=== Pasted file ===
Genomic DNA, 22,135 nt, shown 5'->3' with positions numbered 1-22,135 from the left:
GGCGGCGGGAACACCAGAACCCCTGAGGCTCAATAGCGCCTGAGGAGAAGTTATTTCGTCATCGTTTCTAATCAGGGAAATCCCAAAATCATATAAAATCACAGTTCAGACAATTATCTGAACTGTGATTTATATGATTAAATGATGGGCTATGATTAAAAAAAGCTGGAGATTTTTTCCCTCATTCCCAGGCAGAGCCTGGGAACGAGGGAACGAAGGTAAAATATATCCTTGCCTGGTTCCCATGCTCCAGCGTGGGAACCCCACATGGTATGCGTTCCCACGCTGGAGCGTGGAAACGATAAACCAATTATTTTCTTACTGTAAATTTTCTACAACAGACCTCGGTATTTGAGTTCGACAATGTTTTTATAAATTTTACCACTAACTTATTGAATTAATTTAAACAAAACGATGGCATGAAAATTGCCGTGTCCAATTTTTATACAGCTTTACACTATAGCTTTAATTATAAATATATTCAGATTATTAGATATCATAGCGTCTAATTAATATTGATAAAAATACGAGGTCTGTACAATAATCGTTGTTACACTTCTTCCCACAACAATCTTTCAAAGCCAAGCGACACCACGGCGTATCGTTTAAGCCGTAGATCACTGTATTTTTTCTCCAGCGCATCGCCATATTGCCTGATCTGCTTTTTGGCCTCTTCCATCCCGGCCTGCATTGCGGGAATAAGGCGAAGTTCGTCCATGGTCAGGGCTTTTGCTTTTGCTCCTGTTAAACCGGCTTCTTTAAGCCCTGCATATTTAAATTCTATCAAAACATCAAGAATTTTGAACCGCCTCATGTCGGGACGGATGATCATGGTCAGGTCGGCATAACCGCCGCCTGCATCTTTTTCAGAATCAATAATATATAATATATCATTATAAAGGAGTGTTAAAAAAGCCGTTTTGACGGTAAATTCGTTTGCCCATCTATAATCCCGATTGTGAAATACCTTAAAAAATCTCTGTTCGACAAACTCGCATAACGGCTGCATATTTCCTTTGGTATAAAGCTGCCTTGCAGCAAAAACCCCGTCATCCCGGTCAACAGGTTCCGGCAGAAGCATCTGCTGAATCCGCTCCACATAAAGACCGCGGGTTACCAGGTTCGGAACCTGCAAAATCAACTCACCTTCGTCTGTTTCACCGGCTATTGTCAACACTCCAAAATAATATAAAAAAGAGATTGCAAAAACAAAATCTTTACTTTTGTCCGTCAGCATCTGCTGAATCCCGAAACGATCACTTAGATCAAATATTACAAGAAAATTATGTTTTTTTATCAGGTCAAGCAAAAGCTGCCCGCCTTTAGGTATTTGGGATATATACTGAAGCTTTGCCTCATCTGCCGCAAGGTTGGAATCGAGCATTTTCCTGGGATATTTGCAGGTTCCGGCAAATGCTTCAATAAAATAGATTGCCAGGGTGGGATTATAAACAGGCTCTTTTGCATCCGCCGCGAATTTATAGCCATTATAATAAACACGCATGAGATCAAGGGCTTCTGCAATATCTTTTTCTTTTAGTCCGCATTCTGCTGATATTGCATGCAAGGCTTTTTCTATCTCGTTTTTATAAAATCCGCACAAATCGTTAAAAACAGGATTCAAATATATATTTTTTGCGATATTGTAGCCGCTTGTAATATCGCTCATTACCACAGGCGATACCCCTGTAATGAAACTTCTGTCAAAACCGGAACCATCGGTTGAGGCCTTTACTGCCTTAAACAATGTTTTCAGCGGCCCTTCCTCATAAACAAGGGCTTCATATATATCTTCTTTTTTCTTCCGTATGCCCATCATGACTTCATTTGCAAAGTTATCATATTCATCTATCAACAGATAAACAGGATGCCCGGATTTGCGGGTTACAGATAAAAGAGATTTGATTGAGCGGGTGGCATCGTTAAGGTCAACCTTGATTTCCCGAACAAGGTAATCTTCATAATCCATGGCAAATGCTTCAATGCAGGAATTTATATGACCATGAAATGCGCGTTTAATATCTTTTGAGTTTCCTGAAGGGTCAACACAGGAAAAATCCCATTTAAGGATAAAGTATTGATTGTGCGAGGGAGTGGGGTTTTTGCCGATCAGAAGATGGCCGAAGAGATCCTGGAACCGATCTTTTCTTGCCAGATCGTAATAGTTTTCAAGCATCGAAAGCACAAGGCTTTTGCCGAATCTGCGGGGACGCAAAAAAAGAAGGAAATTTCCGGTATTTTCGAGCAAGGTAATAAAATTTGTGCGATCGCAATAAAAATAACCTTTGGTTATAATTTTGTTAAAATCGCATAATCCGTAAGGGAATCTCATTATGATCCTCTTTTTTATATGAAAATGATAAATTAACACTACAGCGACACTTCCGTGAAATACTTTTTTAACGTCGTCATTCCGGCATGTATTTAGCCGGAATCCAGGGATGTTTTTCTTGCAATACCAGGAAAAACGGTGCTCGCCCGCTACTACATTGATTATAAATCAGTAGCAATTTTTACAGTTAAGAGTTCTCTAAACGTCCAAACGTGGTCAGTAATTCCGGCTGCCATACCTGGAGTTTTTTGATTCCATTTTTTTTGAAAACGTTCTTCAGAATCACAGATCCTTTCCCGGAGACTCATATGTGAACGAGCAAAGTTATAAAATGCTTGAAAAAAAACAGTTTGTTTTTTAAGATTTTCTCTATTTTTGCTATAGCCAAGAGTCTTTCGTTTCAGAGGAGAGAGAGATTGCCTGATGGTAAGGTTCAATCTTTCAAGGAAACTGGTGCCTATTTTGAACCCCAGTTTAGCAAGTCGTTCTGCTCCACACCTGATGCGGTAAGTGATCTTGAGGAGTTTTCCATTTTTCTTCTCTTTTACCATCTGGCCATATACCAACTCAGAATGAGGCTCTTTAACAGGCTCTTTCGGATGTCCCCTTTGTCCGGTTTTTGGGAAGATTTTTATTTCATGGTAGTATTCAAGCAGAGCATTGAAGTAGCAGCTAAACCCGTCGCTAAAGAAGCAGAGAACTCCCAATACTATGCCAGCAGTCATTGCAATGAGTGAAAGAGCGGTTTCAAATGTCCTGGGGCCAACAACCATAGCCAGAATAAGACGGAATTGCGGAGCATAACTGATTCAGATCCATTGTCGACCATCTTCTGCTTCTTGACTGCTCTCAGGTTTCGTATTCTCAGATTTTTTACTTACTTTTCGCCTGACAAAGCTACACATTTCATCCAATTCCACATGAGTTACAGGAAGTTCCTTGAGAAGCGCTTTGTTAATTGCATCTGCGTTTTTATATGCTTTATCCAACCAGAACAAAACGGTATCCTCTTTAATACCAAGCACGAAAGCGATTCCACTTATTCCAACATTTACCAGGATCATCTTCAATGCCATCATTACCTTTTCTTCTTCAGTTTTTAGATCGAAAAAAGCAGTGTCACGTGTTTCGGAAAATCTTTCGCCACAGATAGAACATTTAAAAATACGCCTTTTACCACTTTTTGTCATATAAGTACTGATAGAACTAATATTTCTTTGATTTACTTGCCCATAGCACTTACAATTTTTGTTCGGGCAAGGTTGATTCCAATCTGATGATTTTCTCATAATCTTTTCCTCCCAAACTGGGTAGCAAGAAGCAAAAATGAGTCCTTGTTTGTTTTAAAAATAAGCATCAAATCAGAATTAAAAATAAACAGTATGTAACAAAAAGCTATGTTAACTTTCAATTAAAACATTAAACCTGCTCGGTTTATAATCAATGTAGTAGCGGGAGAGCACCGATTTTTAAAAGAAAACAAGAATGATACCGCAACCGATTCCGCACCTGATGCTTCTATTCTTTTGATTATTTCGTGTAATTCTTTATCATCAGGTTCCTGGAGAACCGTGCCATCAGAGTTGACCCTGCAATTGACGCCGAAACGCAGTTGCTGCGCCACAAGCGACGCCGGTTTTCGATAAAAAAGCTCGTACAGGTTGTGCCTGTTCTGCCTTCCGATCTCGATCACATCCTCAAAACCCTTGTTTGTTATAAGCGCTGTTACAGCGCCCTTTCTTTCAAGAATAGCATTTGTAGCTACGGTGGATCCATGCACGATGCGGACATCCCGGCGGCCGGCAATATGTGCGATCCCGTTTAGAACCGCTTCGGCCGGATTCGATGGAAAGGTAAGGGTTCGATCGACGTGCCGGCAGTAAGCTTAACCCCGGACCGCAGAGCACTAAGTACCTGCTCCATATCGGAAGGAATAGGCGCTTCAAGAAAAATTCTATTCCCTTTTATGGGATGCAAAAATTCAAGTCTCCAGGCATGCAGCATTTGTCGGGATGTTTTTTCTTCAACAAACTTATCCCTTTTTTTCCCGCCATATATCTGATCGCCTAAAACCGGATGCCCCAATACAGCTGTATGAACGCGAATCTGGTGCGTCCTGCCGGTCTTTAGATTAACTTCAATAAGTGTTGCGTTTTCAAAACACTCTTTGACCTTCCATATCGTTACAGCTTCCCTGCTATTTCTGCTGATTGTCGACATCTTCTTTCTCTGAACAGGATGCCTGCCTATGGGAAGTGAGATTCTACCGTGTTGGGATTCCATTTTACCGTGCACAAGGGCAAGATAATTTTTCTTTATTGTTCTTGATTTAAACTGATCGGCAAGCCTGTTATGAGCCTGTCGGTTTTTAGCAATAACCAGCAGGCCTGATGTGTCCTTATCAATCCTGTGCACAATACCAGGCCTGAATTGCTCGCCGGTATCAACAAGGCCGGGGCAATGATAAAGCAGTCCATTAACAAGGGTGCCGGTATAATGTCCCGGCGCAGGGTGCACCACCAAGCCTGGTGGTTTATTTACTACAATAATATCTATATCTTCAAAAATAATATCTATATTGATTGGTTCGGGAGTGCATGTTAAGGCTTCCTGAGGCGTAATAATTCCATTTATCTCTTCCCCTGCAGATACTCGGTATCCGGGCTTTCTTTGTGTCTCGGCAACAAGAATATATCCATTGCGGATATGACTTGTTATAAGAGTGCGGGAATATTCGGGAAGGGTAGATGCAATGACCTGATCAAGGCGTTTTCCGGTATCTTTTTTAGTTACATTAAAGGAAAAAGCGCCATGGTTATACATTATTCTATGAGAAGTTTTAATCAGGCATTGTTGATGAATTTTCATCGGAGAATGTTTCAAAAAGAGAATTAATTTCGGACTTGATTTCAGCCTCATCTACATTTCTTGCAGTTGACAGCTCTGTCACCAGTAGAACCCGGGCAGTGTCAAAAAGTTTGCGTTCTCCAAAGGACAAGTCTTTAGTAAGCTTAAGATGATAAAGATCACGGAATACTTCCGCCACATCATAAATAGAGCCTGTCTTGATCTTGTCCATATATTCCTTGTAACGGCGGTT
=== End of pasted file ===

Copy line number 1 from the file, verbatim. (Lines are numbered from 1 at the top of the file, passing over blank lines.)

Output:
Genomic DNA, 22,135 nt, shown 5'->3' with positions numbered 1-22,135 from the left: